Remember that you or I might be able to sort out the inaccuracies, but the average person might well go to let's say CCI, and conclude the Sonys are blind as can be in the dark - they've consistently "underrated" Sony cameras on low light, this is NOT the first time, it's a consistent "bias". This would lead to a completely incorrect conclusion for the reader.

So to simply point to a site and say 'download and compare" for an "excellent means to see how the three competing camcorders perform" when the accuracy of the data is suspect is not a reasonable way to "compare" in my book (I'm going from the posted stills, since the downloads were glacial). It's a way to add data points, but you have to remember to toss the "bad" data, and I am always more cautious of accepting "data" from a source which has clearly suspect information presented as accurate. Wheher caused by sloppy testing or an agenda, one has to be aware of such things and filter accordingly.
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Old May 11th, 2010, 04:45 AM   #11
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I just downloaded a bunch of samples from VideoAktiv and I didn't find anything suspicious until I was shocked by the Sony NX5 sample which looks awful compared to Sony AX2000, but the samples should look pretty much identical. IMO the website is not reliable.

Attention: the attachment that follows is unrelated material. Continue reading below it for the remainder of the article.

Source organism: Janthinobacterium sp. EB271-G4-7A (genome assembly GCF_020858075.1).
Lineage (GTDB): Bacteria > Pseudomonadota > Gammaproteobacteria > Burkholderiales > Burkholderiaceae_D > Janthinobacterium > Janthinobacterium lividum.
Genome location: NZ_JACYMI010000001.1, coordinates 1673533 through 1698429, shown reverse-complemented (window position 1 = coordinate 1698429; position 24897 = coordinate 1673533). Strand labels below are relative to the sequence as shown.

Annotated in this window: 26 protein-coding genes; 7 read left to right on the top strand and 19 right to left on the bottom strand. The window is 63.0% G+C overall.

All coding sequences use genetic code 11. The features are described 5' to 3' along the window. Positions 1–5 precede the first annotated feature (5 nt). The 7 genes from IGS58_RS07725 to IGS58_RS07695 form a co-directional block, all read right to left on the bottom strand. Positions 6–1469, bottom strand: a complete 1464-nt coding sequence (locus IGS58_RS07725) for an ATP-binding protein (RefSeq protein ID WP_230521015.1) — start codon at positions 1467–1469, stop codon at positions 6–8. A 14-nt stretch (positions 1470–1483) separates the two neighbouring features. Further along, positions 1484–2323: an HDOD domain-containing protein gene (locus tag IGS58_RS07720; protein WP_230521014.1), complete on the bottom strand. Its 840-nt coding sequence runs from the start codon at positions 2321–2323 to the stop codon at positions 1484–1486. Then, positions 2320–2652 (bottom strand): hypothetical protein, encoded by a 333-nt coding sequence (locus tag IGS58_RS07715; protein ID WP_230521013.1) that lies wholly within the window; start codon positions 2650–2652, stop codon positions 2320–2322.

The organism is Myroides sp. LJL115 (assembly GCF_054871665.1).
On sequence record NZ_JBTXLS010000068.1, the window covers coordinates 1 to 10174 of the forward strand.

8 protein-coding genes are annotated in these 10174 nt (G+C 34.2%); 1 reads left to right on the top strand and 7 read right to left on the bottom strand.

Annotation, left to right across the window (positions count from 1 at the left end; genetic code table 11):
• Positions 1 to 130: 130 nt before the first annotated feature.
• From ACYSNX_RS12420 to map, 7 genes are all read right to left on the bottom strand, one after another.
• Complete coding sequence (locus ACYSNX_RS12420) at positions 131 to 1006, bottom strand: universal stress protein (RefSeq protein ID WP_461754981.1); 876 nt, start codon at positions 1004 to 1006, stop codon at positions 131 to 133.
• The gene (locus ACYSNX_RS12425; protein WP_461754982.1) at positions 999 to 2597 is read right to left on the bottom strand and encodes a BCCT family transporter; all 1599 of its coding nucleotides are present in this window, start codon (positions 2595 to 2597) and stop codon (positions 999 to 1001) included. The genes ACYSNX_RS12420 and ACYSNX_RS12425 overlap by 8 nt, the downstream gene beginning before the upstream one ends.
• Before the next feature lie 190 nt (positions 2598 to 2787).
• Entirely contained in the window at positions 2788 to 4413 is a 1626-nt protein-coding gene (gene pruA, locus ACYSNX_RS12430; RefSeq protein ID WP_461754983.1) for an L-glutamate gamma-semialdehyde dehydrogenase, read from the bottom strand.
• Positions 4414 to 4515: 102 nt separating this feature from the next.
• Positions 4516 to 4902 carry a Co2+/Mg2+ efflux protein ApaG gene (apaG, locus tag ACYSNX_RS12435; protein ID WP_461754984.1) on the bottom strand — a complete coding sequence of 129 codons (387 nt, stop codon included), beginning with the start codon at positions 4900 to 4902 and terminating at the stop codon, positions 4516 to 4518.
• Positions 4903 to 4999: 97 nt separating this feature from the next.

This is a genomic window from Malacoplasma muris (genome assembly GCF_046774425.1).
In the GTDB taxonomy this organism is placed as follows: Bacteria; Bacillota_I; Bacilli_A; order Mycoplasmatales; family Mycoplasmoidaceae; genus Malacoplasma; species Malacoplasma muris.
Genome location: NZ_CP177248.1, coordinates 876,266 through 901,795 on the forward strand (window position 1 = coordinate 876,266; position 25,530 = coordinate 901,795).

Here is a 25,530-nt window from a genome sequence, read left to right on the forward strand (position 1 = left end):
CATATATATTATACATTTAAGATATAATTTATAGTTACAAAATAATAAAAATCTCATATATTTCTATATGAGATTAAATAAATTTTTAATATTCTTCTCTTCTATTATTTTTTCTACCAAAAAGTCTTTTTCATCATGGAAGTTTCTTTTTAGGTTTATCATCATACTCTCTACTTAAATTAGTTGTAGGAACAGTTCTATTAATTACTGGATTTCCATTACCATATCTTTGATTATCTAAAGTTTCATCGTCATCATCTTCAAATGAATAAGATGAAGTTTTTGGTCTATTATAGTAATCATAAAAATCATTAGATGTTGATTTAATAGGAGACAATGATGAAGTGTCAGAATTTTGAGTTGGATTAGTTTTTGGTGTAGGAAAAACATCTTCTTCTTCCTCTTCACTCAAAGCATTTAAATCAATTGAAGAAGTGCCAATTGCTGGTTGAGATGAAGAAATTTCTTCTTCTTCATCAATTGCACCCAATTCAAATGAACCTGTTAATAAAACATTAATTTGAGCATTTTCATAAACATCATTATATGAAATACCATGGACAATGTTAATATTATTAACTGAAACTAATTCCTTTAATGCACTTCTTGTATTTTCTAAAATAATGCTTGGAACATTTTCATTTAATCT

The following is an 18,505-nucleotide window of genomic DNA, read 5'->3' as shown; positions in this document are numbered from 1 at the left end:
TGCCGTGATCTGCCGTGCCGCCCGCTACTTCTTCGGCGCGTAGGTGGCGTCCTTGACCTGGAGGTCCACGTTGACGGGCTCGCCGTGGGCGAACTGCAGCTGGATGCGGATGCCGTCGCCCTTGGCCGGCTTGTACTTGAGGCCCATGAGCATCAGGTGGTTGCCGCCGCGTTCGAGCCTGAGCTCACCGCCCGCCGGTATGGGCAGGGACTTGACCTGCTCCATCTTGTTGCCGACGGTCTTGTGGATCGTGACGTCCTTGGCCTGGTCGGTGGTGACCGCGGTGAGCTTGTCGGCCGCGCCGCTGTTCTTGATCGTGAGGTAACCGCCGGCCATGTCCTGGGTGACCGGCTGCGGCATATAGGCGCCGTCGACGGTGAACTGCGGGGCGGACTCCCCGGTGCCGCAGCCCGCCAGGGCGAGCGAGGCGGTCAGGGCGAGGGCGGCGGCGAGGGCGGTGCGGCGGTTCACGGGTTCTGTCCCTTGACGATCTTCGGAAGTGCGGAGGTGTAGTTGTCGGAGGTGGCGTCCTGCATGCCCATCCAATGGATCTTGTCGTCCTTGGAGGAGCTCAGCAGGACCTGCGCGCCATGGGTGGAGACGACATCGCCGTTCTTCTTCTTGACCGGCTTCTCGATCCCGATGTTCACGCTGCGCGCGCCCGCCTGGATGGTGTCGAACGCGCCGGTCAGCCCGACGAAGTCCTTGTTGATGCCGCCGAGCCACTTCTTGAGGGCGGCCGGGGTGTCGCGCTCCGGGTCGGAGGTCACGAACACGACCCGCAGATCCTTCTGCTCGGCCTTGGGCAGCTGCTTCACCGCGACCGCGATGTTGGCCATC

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Old May 11th, 2010, 09:10 AM   #12
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The VideoAktiv web suite is now back to normal speed, and they apparently had a problem this weekend. My downloads of the two Sony camcorders referred to by Christian each took less than 60 seconds apiece for a total of about 300 megabytes. The weekend "glacial speed" issue was only a temporary glitch, as I had previously suggested. Try it for yourself now.

As regards the validity / accuracy of the video tests which have been made and posted here. I cannot attempt to explain why one camcorder looks better than another, or why one looks "awful" as Christian reports.

The site has 122 camcorders from 17 manufacturers, (some of which are not even marketed in North America) and perhaps their testing apparatus or methods are suspect. For the 3 recent AVCHD camcorders I personally was interested in, the Canon HFS21, Sony 550, and Panny 700, they provide to me a very useful way of seeing video taken under the same conditions in both light and dark illumination, and nobody else offers such a comparison on the Internet that I am aware of.

I will leave it up to each individual to decide whether the site is reliable, unreliable, useful, useless, biased, or something in between.

It continues to impress me as an excellent and no cost and easy to use way to gather additional information, in a range of products which are not well covered elsewhere in this manner.